But winning the fight for equal education involves more than just better test scores, the report contends. “Mainstream institutions will have to engage with ‘disconnected youth’ in creative ways that simultaneously provide job training, degree attainment, professional development and employment,” while colleges and universities should act to “reshape economies and our collective future” and not simply serve as a “training ground for industry.”
“New Orleans,” the study states, “has been on the cutting edge of medicine for many decades” due to the presence of several state, local and privately funded medical facilities in the region, but that factor is often juxtaposed with Louisiana’s position as “one of the poorest states in America [that] ranks near the bottom of all 50 states on most health measures.”
Poor health disproportionately affects the state’s Black residents and the lack of discretionary income among working-class Louisianans of all stripes creates a demand for state-funded medical services. But the state’s eligibility rules that govern who qualifies for taxpayer-funded medical care are outdated and fail to cover those who are in the greatest need, the report charges.
“Adults without dependent children,” the document points out, have been “ineligible for public coverage no matter how poor” and irregularities in the state’s healthcare program for children caused almost a fourth of the state’s population to be uninsured as recently as 2005.
Solving Louisiana’s problems with access to affordable healthcare include amending the eligibility rules for Medicaid and the state-run children’s health program; creating additional federally backed health clinics in Orleans Parish; and rolling back cuts to psychiatric care.
Black New Orleans residents need “institutes that will develop leadership skills and social consciousness.” Moreover, an “evolution of what we perceive to be ‘Black leadership’ is required to achieve these goals, the report said.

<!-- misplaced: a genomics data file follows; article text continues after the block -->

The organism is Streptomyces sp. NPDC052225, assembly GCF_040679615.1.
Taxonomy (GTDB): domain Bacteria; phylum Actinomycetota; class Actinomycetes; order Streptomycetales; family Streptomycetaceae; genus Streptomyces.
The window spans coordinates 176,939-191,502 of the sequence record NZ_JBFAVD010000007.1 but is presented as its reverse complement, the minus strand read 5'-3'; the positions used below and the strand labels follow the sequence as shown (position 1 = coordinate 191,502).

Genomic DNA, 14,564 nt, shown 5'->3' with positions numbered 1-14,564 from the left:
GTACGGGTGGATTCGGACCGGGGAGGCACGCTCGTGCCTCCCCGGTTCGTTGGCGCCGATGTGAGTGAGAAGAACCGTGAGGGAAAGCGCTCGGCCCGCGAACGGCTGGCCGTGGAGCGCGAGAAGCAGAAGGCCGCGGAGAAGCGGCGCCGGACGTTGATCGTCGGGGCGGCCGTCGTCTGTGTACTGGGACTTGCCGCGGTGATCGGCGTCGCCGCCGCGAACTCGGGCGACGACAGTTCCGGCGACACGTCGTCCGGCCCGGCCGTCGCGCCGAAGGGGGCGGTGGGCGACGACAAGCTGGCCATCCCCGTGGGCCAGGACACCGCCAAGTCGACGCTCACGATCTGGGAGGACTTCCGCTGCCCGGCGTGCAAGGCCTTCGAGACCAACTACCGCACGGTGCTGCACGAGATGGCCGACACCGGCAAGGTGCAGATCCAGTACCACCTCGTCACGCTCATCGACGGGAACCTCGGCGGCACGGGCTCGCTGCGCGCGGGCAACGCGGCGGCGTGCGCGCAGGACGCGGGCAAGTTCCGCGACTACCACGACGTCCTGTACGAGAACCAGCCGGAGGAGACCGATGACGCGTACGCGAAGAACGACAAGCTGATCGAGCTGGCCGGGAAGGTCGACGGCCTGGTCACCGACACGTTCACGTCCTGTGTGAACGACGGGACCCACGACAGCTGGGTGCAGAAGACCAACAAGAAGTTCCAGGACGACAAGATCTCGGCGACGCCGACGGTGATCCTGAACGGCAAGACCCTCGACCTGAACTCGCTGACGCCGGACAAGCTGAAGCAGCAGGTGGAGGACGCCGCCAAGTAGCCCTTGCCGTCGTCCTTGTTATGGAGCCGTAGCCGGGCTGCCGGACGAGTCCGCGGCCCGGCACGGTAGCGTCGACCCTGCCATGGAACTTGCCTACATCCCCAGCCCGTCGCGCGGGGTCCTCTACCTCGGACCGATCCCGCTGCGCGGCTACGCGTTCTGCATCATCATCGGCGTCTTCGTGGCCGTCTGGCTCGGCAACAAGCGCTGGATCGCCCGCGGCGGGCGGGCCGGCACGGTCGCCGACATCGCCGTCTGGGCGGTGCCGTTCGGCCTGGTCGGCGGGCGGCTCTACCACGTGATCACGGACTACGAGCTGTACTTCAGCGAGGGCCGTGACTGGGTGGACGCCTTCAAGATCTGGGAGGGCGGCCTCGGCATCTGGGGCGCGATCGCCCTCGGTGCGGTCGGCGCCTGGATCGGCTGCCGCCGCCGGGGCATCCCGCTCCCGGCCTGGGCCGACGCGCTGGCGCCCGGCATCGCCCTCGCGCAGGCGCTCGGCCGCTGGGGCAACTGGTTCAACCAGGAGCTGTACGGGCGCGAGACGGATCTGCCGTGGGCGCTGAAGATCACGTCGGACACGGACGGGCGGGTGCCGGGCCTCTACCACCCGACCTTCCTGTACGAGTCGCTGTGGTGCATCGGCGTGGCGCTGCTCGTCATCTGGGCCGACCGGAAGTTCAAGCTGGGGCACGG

“We as African Americans,” according to the report, “are looking for the next Martin [Luther King, Jr.] or Malcolm [X]. Locally, we are looking for the next Dutch [Morial] or Dorothy [Mae Taylor] to lead us from our current situation. However, it is clear that the previous archetypical leadership is not the model to be used in this 21st century because we need sustainable leadership that is not dependent on one individual leader. Essentially, we need African-American leaders whose presence articulates a style that could successfully address the issues and economic dilemmas that many New Orleanians currently face, irrespective of race.”
Over the next 10 years, a new style of Black leadership, the study contends, must emerge in New Orleans and nationwide in order to successfully advocate for marginalized people. But today, the work of local elected officials like U.S. Rep. Cedric Richmond and others, along with national figures like President Barack Obama are models for how future Black leadership should appear.
Rollins says the local Urban League chapter will present the State of Black New Orleans report in various community settings in the coming months to ensure that the study and some of its findings are not mere talking points, but that the solutions outlined in the document are aired and that confidence is given to area stakeholders to advocate for the proposed changes.
For more information and to obtain the full State of Black New Orleans report, contact the New Orleans Urban League at (504) 620-2332.
This article was originally published in the July 30, 2012 print edition of The Louisiana Weekly newspaper